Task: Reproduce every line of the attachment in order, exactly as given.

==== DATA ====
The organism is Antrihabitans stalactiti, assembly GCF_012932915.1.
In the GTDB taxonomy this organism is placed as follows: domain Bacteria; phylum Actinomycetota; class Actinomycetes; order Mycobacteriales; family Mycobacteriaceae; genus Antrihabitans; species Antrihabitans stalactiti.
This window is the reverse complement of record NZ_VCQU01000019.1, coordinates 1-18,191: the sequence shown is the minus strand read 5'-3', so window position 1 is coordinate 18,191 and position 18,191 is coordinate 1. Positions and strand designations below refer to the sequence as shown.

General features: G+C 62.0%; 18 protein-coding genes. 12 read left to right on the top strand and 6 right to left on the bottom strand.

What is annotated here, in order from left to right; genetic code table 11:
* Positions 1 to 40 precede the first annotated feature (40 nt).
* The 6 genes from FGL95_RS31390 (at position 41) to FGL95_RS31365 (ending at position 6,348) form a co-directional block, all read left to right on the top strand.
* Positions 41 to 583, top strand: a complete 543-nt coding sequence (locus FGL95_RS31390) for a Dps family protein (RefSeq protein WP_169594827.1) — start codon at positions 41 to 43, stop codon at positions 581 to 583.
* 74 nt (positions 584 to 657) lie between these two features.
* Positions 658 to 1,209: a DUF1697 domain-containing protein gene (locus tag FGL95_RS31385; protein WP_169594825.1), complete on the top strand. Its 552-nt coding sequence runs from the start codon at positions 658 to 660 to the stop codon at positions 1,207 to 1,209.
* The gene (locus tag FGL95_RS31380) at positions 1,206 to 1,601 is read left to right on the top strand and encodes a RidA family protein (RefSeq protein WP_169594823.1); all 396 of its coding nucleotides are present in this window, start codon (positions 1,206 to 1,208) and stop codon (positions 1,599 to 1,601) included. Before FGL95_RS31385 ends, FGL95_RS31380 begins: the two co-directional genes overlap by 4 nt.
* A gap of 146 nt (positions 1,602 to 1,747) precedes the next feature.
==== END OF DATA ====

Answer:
The organism is Antrihabitans stalactiti, assembly GCF_012932915.1.
In the GTDB taxonomy this organism is placed as follows: domain Bacteria; phylum Actinomycetota; class Actinomycetes; order Mycobacteriales; family Mycobacteriaceae; genus Antrihabitans; species Antrihabitans stalactiti.
This window is the reverse complement of record NZ_VCQU01000019.1, coordinates 1-18,191: the sequence shown is the minus strand read 5'-3', so window position 1 is coordinate 18,191 and position 18,191 is coordinate 1. Positions and strand designations below refer to the sequence as shown.

General features: G+C 62.0%; 18 protein-coding genes. 12 read left to right on the top strand and 6 right to left on the bottom strand.

What is annotated here, in order from left to right; genetic code table 11:
* Positions 1 to 40 precede the first annotated feature (40 nt).
* The 6 genes from FGL95_RS31390 (at position 41) to FGL95_RS31365 (ending at position 6,348) form a co-directional block, all read left to right on the top strand.
* Positions 41 to 583, top strand: a complete 543-nt coding sequence (locus FGL95_RS31390) for a Dps family protein (RefSeq protein WP_169594827.1) — start codon at positions 41 to 43, stop codon at positions 581 to 583.
* 74 nt (positions 584 to 657) lie between these two features.
* Positions 658 to 1,209: a DUF1697 domain-containing protein gene (locus tag FGL95_RS31385; protein WP_169594825.1), complete on the top strand. Its 552-nt coding sequence runs from the start codon at positions 658 to 660 to the stop codon at positions 1,207 to 1,209.
* The gene (locus tag FGL95_RS31380) at positions 1,206 to 1,601 is read left to right on the top strand and encodes a RidA family protein (RefSeq protein WP_169594823.1); all 396 of its coding nucleotides are present in this window, start codon (positions 1,206 to 1,208) and stop codon (positions 1,599 to 1,601) included. Before FGL95_RS31385 ends, FGL95_RS31380 begins: the two co-directional genes overlap by 4 nt.
* A gap of 146 nt (positions 1,602 to 1,747) precedes the next feature.